CRNA scope of practice

  1. 0
    So as to avoid the cliche'd "don't feed the troll" response, I'll try to be as open as possible. I'm starting med school in the fall and have (had?) considered MDA as a possible choice. But not a day goes by on the med forums where one does not see threads regarding the dwindling prospects of MDA's due to an increasing scope of practice for CRNA's.

    Assuming the CRNA M&M rates are about the same as those for MDA's, in your view (or that of the AANA) is there ANY place at all for MDA's in the future of medical care? That is, is the ultimate goal (er, the ultimate position) of the AANA to expand the scope of practice of CRNA's to subsume the WHOLE of the scope of practice of MDA's - OR, does the AANA still see a role for MDA's, and therefor recognizes an upper limit to the scope of CRNA practice?

    Plimpington
  2. 12 Comments so far...

  3. 0
    Quote from plimpington
    So as to avoid the cliche'd "don't feed the troll" response, I'll try to be as open as possible. I'm starting med school in the fall and have (had?) considered MDA as a possible choice. But not a day goes by on the med forums where one does not see threads regarding the dwindling prospects of MDA's due to an increasing scope of practice for CRNA's.

    Assuming the CRNA M&M rates are about the same as those for MDA's, in your view (or that of the AANA) is there ANY place at all for MDA's in the future of medical care? That is, is the ultimate goal (er, the ultimate position) of the AANA to expand the scope of practice of CRNA's to subsume the WHOLE of the scope of practice of MDA's - OR, does the AANA still see a role for MDA's, and therefor recognizes an upper limit to the scope of CRNA practice?

    Plimpington
    I'm not sure that an "upper limit" is recognized as such. All states at this point allow a practitioner to do what he or she was trained to do so there isn't a truelegal limit. I think the AANA recognizes that there are enough stools to go around and that mandy docs may not want to practice in the less desireable locals. Additionally, critical care medicine and pain management are areas not heavily explored by CRNAs as far as I know. If what you want is to manage a bunch of CRNAs then that area MAY be shrinking, I really don't know. However, I really do believe there is room for us all.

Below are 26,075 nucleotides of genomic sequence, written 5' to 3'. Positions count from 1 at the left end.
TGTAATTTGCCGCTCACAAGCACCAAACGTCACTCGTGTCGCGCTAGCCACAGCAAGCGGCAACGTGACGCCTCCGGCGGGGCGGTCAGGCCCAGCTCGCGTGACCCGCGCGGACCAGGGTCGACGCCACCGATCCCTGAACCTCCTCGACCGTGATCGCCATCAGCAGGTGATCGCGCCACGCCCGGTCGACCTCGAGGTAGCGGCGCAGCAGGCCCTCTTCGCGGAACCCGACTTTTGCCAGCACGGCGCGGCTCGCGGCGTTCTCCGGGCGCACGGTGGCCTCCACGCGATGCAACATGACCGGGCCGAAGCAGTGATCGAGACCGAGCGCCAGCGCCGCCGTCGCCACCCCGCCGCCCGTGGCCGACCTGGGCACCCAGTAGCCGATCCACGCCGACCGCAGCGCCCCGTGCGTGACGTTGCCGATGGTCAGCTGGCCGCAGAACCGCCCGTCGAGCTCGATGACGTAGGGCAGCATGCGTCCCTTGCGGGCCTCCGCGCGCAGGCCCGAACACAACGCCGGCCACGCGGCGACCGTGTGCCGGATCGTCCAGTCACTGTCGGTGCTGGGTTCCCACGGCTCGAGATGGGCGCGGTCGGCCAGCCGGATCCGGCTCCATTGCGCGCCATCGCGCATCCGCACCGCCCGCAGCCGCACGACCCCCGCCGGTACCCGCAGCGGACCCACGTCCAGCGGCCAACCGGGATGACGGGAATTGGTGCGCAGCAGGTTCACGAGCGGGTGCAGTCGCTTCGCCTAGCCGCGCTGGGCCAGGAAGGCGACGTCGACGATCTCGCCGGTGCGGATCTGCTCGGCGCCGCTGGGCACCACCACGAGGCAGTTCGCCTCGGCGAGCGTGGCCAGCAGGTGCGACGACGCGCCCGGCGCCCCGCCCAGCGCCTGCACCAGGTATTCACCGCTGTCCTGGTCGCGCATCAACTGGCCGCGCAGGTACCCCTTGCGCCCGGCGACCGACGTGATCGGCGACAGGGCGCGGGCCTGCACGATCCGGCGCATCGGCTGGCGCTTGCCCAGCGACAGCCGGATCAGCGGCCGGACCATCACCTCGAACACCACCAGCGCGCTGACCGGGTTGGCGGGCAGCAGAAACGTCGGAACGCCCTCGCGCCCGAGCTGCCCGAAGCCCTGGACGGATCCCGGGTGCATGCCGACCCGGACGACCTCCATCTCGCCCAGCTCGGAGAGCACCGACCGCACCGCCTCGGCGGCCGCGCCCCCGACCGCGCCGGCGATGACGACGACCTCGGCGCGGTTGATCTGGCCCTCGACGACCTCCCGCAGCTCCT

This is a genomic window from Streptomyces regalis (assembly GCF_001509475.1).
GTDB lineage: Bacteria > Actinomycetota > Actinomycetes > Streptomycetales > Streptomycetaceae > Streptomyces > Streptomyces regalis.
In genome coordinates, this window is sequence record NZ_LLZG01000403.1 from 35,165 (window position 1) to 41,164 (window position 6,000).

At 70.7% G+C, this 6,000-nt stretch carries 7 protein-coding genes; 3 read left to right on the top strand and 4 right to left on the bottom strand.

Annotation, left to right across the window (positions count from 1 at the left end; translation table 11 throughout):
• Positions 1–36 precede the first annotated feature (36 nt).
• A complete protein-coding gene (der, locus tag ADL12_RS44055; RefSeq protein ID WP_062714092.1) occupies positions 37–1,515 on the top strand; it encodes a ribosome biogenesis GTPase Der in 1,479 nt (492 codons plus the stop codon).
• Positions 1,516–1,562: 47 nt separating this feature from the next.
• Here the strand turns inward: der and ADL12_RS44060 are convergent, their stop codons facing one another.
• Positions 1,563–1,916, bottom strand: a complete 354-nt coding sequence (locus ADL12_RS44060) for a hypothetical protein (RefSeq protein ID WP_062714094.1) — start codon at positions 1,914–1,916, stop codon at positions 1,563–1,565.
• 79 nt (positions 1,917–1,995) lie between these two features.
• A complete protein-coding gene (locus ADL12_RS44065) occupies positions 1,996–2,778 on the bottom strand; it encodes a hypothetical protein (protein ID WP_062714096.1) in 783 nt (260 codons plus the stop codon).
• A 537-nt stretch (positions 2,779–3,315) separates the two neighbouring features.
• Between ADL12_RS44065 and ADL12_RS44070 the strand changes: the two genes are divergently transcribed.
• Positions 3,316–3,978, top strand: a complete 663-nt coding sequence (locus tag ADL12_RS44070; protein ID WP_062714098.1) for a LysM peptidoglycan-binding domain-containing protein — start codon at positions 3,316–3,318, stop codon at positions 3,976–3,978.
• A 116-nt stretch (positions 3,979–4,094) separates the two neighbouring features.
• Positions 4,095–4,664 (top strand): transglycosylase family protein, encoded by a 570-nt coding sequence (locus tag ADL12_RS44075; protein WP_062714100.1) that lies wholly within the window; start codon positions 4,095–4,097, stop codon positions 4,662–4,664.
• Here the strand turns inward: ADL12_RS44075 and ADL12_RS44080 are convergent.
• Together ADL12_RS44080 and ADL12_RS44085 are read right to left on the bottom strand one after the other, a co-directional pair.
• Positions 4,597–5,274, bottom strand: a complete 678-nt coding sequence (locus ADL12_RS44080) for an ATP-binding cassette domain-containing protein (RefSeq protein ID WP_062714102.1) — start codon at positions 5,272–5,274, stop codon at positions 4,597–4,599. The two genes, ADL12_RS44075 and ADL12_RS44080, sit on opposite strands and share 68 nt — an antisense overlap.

4. 0
    I think you are a little confused about scope of practice and the AANA. Nurse anesthetists have always have a full scope of practice related to the needs of surgical patients and the legal recognition of our practice. The AANA is the professional organization representing the profession. AANA is also very concerned about patient safety and education in anesthesia, but as such does not accredit schools or even certify nurse anesthetists. Those functions are performed by separate autonomous councils. CRNA practice is legal, recognized by legislatures, courts and insurance companies. Above all, CRNA practice is SAFE. If it wasn't we would not have the 100+ year history that we do.

    As an aside, I recently had a conversation with a friend whose brother was going into MD anesthesiology. When he was in medical school, he realized that he didn't like taking care of patients, so decided to go into anesthesiology. I doubt if you can find many CRNAs that don't like patient care.

    Please feel free to take me on regarding CRNA Scope of Practice, but leave
    the AANA out of the discussion. Or else, I will be forced to present an in-depth and accurate assessment about the ASA and the economic forces that dominate their actions.

    Yoga CRNA
  5. 0
    From a personal perspectice... myself and most of the CRNAs I practice with, do not mind and infact like, working in a team environment as long as we are allowed to practice anesthesia to the fullest.

    However, I think all CRNAs (including the professional organization) are extremely supportive of independent practice and the need to ensure it's continuance.